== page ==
Growing third-party central Mason undersells competition with $2 monitoring

Looks to demystify dealer/central station relationship
Monday, February 1, 2010

KINGS PARK, N.Y.—Long Island-based Mason Monitoring is in its second year of operation, offering traditional, digital burg and fire monitoring for $2, effectively underselling the competition. Not only is price right, but according to Mason central station manager Mike Cannatella, Mason offers a different relationship for dealers. “It really doesn’t cost much to monitor digital accounts. GSM and other stuff costs a little extra, but digital monitoring doesn’t really cost that much. We’re not greedy,” Cannatella said. “We’re also really trying to demystify the relationship between the installer and the central station. In my experience there’s always been that very definitive ‘the operator’s job is this, and if you can’t figure that out we’re really not going to go beyond that.’ We’re trying to offer more support than a traditional central station would.”

Security Systems News reached out to a number of central station community members for comment about this low price point, but no one was inclined to go on the record with an opinion.

While Mason is located on Long Island, they really have a nationwide footprint, according to Cannatella. “We do two-way voice in Hawaii,” he said. “It works like a charm. It goes off, we pick up the phone and on the other end is someone in Hawaii saying ‘everything’s okay.’” Further, Cannatella said, Mason is growing. “We reach out to 10,000 people a week through fax and email marketing and that’s really started to pay off for us.”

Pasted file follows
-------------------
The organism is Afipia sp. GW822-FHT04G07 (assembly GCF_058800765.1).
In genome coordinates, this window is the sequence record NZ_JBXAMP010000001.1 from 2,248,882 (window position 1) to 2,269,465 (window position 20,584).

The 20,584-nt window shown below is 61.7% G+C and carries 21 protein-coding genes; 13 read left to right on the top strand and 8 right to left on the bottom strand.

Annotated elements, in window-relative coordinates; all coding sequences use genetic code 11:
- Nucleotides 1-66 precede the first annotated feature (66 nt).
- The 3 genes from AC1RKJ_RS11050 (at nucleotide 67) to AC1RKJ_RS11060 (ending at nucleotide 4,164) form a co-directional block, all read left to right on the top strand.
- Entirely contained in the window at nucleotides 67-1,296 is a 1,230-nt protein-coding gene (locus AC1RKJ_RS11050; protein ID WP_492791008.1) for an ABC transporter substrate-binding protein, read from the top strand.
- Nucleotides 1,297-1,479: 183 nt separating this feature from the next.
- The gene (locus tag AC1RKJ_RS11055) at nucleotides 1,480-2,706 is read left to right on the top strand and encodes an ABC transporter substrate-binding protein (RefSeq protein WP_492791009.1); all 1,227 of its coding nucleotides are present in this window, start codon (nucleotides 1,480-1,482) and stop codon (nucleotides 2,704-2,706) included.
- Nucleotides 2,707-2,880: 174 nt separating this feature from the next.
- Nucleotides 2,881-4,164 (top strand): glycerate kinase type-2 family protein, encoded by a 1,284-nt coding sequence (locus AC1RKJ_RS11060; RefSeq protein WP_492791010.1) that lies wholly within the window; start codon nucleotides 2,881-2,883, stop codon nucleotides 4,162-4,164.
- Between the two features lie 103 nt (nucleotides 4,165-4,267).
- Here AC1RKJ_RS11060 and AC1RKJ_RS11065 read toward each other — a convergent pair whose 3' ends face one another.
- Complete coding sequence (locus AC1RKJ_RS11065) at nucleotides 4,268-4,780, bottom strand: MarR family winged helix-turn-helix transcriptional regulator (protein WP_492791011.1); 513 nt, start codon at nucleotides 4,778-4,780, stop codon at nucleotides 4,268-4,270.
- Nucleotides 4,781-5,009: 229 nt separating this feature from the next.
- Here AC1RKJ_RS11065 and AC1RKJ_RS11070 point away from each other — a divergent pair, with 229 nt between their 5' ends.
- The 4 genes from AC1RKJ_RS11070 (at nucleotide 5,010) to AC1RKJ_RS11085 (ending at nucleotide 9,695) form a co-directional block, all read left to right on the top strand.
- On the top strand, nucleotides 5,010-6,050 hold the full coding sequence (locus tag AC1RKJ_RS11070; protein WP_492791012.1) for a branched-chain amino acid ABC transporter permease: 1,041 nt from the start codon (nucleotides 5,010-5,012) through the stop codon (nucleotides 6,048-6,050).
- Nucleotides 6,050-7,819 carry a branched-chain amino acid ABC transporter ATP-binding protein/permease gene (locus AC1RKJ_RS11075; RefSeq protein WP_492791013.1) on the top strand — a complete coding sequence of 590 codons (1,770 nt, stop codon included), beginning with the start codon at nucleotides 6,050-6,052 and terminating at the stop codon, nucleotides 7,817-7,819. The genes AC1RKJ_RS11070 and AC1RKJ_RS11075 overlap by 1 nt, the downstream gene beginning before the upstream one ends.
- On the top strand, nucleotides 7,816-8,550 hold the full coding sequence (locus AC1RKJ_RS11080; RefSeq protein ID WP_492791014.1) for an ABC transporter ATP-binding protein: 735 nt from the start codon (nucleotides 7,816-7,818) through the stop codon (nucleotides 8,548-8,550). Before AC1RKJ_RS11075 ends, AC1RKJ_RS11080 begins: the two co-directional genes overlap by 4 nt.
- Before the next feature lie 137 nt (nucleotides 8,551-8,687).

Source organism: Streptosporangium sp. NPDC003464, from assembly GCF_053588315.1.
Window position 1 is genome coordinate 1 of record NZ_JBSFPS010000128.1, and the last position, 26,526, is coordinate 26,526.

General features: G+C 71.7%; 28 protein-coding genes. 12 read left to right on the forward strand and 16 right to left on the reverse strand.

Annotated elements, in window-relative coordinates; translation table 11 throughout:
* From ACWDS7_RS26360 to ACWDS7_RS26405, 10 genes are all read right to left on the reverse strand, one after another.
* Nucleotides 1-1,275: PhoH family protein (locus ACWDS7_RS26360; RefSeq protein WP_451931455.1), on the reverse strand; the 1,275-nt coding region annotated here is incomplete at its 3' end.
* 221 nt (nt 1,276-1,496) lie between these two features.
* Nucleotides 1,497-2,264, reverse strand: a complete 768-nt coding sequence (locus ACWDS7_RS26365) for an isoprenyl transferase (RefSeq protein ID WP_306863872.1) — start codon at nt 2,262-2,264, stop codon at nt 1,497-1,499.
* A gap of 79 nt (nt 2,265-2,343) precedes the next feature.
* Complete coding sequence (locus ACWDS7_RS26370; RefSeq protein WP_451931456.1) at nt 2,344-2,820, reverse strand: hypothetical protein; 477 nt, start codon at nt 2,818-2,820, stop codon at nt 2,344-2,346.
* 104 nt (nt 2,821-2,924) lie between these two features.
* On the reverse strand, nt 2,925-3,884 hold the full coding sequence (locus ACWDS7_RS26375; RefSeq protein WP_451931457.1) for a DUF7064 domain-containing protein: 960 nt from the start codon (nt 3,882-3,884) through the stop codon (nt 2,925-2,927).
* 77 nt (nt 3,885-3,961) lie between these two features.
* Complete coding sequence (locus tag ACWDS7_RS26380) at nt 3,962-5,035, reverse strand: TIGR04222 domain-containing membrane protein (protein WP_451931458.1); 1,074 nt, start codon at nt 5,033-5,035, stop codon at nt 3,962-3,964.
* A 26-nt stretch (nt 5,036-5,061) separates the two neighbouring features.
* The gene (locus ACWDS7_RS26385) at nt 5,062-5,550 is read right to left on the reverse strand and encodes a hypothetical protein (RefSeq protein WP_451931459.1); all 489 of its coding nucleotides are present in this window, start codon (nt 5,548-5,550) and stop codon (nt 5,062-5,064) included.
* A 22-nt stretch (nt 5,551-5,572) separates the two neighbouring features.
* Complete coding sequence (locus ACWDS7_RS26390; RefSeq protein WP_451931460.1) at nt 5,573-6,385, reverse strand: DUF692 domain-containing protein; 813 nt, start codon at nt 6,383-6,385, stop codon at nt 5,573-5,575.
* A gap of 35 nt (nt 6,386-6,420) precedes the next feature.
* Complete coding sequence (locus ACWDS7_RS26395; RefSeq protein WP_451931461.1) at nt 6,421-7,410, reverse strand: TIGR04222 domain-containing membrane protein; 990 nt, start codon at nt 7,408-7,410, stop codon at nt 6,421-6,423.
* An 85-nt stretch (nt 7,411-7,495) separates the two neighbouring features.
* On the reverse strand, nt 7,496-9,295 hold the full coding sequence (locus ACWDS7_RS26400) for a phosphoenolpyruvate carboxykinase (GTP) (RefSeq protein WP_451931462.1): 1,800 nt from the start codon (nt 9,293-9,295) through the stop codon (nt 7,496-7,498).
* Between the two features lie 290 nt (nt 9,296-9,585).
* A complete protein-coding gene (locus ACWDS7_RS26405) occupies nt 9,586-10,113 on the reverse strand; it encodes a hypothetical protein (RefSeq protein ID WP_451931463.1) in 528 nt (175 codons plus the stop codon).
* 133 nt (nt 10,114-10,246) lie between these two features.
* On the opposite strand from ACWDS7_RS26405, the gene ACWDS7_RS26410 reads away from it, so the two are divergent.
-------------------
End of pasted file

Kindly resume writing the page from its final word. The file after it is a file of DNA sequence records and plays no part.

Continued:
Mason technical advisor Steven Steed said Mason is trying to bring value back to the industry. “You used to go to a gas station and ask for a fill up and they’d pop your hood and check the oil, top off the fluids, check your air, clean your windshield. We’re going back to the old days,” Steed said. “We’ll give a dealer a list of what they get for $2 and they’re telling me, ‘That’s more than I get now for $5.’ So basically it’s a matter of dollars and sense. It’s a matter of more value for less money.”

Cannatella said Mason was already a member of various industry associations, like the Long Island Alarm Association, and the New York Burglar and Fire Alarm Association. “We just got our application for CSAA membership yesterday, and we have a pending application to the Metropolitan Burglar and Fire Alarm Association,” Cannatella noted. While industry association memberships are good, Cannatella admits one missing approval could give some dealers pause. “We’re not UL-listed yet, but we’re hoping to get that done early next year,” he said. “Every step forward we take is taken with an eye toward UL-listing … The building is fully redundant and is already set up to be UL-approved. It’s just not something that, financially, we’re ready to go for yet. We can sink five grand into a lot of other places in our company before we go UL that will make it better.”

Cannatella said Mason was making an effort to look toward the impending IP future. “We’re really focusing on IP and GSM and making sure that we’re online and ready to go as far as IP and GSM devices goes,” Cannatella said. “These devices work and they work well. The writing is on the wall, and we’ll be ready.”